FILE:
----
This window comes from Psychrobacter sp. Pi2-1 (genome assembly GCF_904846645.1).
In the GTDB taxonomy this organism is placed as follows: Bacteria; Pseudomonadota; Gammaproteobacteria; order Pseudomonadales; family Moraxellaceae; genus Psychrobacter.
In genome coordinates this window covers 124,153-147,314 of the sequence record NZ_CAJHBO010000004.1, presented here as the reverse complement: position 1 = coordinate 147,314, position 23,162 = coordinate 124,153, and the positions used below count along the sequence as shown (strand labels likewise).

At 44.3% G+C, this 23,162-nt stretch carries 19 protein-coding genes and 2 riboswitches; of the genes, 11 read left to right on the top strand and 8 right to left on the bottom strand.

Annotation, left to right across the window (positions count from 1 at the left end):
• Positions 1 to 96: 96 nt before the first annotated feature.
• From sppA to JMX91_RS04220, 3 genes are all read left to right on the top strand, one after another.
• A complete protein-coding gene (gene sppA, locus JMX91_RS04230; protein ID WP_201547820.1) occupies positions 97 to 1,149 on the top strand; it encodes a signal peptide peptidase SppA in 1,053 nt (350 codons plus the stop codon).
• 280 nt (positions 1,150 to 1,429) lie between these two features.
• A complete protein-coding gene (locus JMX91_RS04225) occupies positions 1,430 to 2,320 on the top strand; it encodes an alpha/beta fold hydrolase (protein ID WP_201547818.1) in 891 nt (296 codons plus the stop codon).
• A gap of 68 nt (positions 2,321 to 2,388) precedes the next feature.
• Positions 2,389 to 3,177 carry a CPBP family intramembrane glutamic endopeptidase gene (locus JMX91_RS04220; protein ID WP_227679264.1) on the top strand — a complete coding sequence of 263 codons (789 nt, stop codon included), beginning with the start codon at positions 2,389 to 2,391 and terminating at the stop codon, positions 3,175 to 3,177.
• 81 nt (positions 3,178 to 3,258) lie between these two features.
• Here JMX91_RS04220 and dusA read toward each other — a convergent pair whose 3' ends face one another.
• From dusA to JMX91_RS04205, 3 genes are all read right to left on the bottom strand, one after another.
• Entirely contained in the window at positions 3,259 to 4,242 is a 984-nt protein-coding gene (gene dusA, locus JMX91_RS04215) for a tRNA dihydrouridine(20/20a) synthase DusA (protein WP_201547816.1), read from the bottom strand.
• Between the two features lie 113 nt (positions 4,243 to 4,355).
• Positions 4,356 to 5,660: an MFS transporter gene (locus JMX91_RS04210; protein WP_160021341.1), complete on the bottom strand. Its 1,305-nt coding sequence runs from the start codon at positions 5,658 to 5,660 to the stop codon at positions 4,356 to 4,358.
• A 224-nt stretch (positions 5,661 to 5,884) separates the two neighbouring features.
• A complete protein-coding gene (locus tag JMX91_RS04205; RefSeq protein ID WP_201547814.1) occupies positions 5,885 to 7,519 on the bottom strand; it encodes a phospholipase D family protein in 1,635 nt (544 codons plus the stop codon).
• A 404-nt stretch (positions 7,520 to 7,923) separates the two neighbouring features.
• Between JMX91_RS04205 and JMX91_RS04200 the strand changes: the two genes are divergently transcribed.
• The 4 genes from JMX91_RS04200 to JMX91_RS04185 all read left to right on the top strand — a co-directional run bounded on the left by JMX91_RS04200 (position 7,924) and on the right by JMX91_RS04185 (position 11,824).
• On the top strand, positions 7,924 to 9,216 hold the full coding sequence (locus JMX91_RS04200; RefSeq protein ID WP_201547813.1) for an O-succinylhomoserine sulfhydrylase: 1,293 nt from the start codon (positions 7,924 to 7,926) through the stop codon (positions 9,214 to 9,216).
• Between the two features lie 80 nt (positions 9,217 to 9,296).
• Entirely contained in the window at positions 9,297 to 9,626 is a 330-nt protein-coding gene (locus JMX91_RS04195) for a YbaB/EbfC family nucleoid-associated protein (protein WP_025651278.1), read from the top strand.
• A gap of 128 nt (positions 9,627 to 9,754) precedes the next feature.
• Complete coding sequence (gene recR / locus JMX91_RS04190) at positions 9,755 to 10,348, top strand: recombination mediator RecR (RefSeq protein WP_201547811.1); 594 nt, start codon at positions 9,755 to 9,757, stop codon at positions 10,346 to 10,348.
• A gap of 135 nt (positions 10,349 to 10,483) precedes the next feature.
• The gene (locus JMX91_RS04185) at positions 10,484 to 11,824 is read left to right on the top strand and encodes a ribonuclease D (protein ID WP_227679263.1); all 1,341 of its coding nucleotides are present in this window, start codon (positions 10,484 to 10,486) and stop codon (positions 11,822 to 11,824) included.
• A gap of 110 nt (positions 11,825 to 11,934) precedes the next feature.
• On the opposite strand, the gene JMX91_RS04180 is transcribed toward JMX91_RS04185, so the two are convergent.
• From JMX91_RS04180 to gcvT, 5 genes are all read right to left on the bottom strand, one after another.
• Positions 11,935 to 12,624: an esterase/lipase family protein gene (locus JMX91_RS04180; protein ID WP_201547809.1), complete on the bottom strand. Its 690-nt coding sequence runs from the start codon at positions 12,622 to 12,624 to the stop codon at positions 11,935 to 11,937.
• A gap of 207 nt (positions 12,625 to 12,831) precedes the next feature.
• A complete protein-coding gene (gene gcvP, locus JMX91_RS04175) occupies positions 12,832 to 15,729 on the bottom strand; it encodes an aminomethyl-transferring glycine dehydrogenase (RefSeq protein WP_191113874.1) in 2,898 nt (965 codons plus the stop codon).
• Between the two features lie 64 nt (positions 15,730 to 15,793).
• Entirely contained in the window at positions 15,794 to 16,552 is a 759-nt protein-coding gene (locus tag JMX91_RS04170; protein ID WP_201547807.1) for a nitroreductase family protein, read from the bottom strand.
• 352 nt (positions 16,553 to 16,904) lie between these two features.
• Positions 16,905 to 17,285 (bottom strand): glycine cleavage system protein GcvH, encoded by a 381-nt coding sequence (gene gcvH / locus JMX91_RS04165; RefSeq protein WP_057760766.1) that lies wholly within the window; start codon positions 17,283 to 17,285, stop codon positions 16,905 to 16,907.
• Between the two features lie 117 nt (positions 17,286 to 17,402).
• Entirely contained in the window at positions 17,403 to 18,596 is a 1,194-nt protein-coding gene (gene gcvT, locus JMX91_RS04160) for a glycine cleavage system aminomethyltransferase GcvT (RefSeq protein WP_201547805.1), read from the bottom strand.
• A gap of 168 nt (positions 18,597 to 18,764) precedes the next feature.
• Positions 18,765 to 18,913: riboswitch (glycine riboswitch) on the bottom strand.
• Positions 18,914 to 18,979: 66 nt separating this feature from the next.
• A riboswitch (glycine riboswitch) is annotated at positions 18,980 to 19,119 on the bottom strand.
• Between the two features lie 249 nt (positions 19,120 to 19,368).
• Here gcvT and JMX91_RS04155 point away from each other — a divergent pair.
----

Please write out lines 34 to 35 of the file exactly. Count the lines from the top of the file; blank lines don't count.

• Positions 11,935 to 12,624: an esterase/lipase family protein gene (locus JMX91_RS04180; protein ID WP_201547809.1), complete on the bottom strand. Its 690-nt coding sequence runs from the start codon at positions 12,622 to 12,624 to the stop codon at positions 11,935 to 11,937.
• A gap of 207 nt (positions 12,625 to 12,831) precedes the next feature.